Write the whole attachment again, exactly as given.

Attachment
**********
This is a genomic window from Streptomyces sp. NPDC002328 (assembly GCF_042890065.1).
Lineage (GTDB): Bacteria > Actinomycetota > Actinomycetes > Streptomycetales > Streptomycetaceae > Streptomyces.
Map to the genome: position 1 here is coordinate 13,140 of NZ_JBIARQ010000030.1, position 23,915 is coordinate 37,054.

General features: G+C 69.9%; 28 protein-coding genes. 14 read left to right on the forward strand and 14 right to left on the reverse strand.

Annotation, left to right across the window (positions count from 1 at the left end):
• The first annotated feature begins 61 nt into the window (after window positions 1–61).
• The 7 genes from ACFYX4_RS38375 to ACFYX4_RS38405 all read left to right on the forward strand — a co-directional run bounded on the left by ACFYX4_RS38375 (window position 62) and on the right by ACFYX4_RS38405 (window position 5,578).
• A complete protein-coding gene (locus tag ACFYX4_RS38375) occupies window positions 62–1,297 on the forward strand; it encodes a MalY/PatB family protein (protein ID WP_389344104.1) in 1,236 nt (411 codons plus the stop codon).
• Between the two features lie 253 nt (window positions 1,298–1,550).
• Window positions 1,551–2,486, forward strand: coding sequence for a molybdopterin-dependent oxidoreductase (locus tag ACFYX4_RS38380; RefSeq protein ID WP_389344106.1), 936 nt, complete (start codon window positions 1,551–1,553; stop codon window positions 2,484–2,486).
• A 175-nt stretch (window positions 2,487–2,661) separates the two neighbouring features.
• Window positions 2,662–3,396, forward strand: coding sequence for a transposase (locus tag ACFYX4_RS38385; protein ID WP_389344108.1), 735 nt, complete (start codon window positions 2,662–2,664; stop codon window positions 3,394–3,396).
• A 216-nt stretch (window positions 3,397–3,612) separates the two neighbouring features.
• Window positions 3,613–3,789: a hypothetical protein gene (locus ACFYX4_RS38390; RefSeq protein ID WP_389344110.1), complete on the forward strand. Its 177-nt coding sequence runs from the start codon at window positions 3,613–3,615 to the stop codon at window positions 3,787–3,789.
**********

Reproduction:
This is a genomic window from Streptomyces sp. NPDC002328 (assembly GCF_042890065.1).
Lineage (GTDB): Bacteria > Actinomycetota > Actinomycetes > Streptomycetales > Streptomycetaceae > Streptomyces.
Map to the genome: position 1 here is coordinate 13,140 of NZ_JBIARQ010000030.1, position 23,915 is coordinate 37,054.

General features: G+C 69.9%; 28 protein-coding genes. 14 read left to right on the forward strand and 14 right to left on the reverse strand.

Annotation, left to right across the window (positions count from 1 at the left end):
• The first annotated feature begins 61 nt into the window (after window positions 1–61).
• The 7 genes from ACFYX4_RS38375 to ACFYX4_RS38405 all read left to right on the forward strand — a co-directional run bounded on the left by ACFYX4_RS38375 (window position 62) and on the right by ACFYX4_RS38405 (window position 5,578).
• A complete protein-coding gene (locus tag ACFYX4_RS38375) occupies window positions 62–1,297 on the forward strand; it encodes a MalY/PatB family protein (protein ID WP_389344104.1) in 1,236 nt (411 codons plus the stop codon).
• Between the two features lie 253 nt (window positions 1,298–1,550).
• Window positions 1,551–2,486, forward strand: coding sequence for a molybdopterin-dependent oxidoreductase (locus tag ACFYX4_RS38380; RefSeq protein ID WP_389344106.1), 936 nt, complete (start codon window positions 1,551–1,553; stop codon window positions 2,484–2,486).
• A 175-nt stretch (window positions 2,487–2,661) separates the two neighbouring features.
• Window positions 2,662–3,396, forward strand: coding sequence for a transposase (locus tag ACFYX4_RS38385; protein ID WP_389344108.1), 735 nt, complete (start codon window positions 2,662–2,664; stop codon window positions 3,394–3,396).
• A 216-nt stretch (window positions 3,397–3,612) separates the two neighbouring features.
• Window positions 3,613–3,789: a hypothetical protein gene (locus ACFYX4_RS38390; RefSeq protein ID WP_389344110.1), complete on the forward strand. Its 177-nt coding sequence runs from the start codon at window positions 3,613–3,615 to the stop codon at window positions 3,787–3,789.